Usually when I start writing, I start to worry. If not outright panic. Everything from “my story sucks” to “I am no good at this at all.” And so after a while I generally stop and go do something else. I haven’t felt safe and happy when I write in a while.

Today I’ve been writing for an hour. I was going to post that part 2 will be up tonight, but I think that’s just adding another layer of pressure. So while I am aiming for that, I’m not stating it. Because, having written for an hour- I feel better with writing.

I started working on part 2, knowing part 1 was short by a hundred words, and not really knowing where to go. Then I started typing and a completely different scene showed up. So now that gets the stage for part 2, and part 1 gets longer because I want the lead-up to be there.

And that’s ok! I liked exploring where this was going, even if it veered away from my outline and some of the current scenes. It felt right.

If I can manage to get this feeling more often, make myself write at least an hour a day, I can not only get a lot more done- I can feel like I used to, when I realized at 13 that the stories in my head could be put on paper.

More snippets for your patience 🙂

“The Royal Land of Hearts clings to its humanity– did you never notice other students uncertain of being paired with you to study, or even professors wary of you?” He had, of course, but never thought it had anything to do with being fée. His status as princeling, perhaps, or even an aura about him because of the dark cræft he practiced, but not his being the son of a man who had been spirited away. Then again, his closest friend at University was from the duchy where a misstep in the woods would lead you into a fée’s domain.

Part .5 of Delphinium, Beta Edition

Once again my over-estimations come back to haunt me. Here’s part of the first ‘chapter’ of Delphinium, about a 4th of it. This is why I gave the vague ‘day or two’ for estimations. Slow and steady did finally win the race though, so I’ll keep writing even if it’s only a little at a time.

She had become ill. A cough began the day of their departure and lasted throughout the  journey, bringing with it chills and taking away her appetite. Three days from Piques’s capital they were commanded to stop and rest in town, her suitor refusing to go further until she improved. As his orders were that of duc and doctor none could argue.

He carried her to the most elegant suite at the inn as if he were already her husband, laying her down in bed, but then moving to the hall while a maid helped her undress. When he entered again she was curled up under the covers and shivering. Ignoring the maid he made his way to the lady, kissing her forehead and letting his lips linger to both comfort and asses a fever.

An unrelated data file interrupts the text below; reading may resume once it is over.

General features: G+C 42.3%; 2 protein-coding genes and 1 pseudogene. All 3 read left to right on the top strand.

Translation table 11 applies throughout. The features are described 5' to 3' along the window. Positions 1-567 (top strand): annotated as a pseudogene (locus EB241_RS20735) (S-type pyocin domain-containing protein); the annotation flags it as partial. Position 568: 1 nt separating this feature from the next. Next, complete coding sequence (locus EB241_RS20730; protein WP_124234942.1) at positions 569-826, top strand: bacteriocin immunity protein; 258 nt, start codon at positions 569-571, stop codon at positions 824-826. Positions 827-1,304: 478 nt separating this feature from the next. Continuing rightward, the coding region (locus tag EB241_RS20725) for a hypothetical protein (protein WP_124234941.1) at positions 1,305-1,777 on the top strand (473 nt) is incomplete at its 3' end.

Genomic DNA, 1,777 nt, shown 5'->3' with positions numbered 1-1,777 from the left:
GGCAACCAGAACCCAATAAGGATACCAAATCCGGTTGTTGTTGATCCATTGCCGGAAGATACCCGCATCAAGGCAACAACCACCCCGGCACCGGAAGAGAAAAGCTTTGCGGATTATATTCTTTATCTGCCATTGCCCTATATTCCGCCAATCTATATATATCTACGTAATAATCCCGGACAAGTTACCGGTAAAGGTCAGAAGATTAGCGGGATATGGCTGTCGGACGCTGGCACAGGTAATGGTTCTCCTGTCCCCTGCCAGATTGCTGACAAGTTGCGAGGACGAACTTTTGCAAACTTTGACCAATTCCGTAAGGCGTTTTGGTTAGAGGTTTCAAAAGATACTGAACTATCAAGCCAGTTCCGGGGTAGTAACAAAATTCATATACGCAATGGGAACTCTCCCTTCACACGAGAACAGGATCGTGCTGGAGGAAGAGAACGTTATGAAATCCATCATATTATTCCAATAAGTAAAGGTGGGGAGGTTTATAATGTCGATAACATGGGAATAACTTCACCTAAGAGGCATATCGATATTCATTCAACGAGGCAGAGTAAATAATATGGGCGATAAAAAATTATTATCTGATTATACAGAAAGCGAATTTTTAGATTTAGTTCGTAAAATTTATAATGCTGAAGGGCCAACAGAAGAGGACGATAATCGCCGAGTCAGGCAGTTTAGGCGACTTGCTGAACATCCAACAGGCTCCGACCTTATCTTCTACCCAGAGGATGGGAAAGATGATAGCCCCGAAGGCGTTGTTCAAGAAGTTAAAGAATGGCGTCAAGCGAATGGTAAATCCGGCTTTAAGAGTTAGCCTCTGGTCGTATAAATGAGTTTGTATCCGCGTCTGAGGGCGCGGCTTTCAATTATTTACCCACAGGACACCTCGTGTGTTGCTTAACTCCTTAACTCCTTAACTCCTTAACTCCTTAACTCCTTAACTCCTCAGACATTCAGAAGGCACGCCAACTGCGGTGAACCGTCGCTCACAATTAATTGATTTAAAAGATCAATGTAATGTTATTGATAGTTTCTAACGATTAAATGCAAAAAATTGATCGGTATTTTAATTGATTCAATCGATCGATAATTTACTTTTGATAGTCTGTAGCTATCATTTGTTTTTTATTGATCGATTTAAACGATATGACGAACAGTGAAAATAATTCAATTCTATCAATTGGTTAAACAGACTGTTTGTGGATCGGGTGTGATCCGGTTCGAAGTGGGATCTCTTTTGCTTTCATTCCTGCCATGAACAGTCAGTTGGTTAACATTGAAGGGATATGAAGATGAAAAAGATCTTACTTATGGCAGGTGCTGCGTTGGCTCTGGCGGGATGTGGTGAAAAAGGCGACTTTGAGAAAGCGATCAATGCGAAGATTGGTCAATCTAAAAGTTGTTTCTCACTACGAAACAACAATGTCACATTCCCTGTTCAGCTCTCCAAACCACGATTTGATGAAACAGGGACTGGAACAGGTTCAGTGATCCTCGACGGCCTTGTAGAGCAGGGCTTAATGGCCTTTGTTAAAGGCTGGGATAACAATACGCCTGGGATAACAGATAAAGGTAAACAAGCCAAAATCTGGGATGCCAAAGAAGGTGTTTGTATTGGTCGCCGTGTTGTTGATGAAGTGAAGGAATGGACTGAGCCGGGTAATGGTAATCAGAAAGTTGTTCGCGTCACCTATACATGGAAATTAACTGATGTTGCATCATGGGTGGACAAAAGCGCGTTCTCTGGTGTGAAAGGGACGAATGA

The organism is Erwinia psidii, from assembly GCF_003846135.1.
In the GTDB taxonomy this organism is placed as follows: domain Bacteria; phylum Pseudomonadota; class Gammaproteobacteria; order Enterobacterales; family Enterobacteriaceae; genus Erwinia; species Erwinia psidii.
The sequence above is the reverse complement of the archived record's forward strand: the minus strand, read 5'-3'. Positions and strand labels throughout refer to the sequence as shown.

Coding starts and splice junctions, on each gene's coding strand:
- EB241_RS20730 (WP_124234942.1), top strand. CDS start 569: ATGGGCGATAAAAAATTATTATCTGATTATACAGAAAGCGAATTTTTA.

“I am unfamiliar with what ails you, my dear,” he said, stroking back her curls. Her blue eyes were unfocused, her skin pale save for blotches on her cheeks. “I will consult with local physicians about this. You will be better soon.” His studies had been in surgery, not illness, but he would take extraordinary measures to make her well.

“Forgive me for being so much trouble—” A kiss silenced her. The thought that he could catch her illness entered his mind for a moment, but the desire to show her no blame won over. And if he did fall ill and feel the symptoms himself, at least he might be able to hold back the spirits that plagued her.

She broke the kiss to cough, spots of red betraying how much worse her condition had become.

“Rest for now,” he said softly. He took out a handkerchief and wiped away the blood from her lips, then tucked her in. She lay facing away and only mumbled a reply. The duc remained standing by her side, not wanting to leave her, one hand still stroking blonde hair that was damp from fever and sweat.

“There is drink for Lady Elizabeth by the bed, Your Grace,” the maid spoke up, breaking into his thoughts. “And chimes to the servant’s room for when she wakes.”

“Thank you, you may go,” he replied over his shoulder. Pouring his love a glass of diluted wine he paused after setting down the glass- the maid had left and the door was barely ajar. He took off his gloves and, with a pin taken from the folds of his clothing, he pricked a finger. Blood seeped out, becoming dark first with saturation and then in hue. When it dripped down his hand the trail left behind was black.

He let several drops of blood fall into her wine before putting on his gloves again. They were black as well, and by sight one would not see the bloodstains.

“Sleep well, Lizzy. Do not forget to drink. I will have a light dinner brought to you later.” She did not reply a second time, already asleep or too weak to answer.

He closed the door behind himself softly, uncertain if he wanted to leave without making her at least drink first. But no, she needed to rest, it would do her good before any magic enchanted her. And he needed his own rest before using any cræft.

He went to his own rooms, smiling when he walked in to see his cat lying on a pillow. A pure black queen, she was his constant companion and confidant.  He sat beside her and pulled her into his lap, not a care for the expensive clothes that would be covered in fur. He held her close as a pet from childhood and not the Familiar she usually was.

“She is very ill,” he told her. “I do not know what to do, Pluta. I don’t know how to feel. A doctor has been sent for, what if they can offer no help either?”

Pluta pressed herself to her master. He did not often worry, but Elizabeth had become close to him again these last few weeks, a childhood friendship becoming an adult’s desire for true companionship and love.

“What is the worst that can happen?” the cat said. To most it would sound like purring or mewling, but to him and those that knew necrocræft it would be human tongue.

“She could suffer,” he replied. “And I might not be able to do anything.”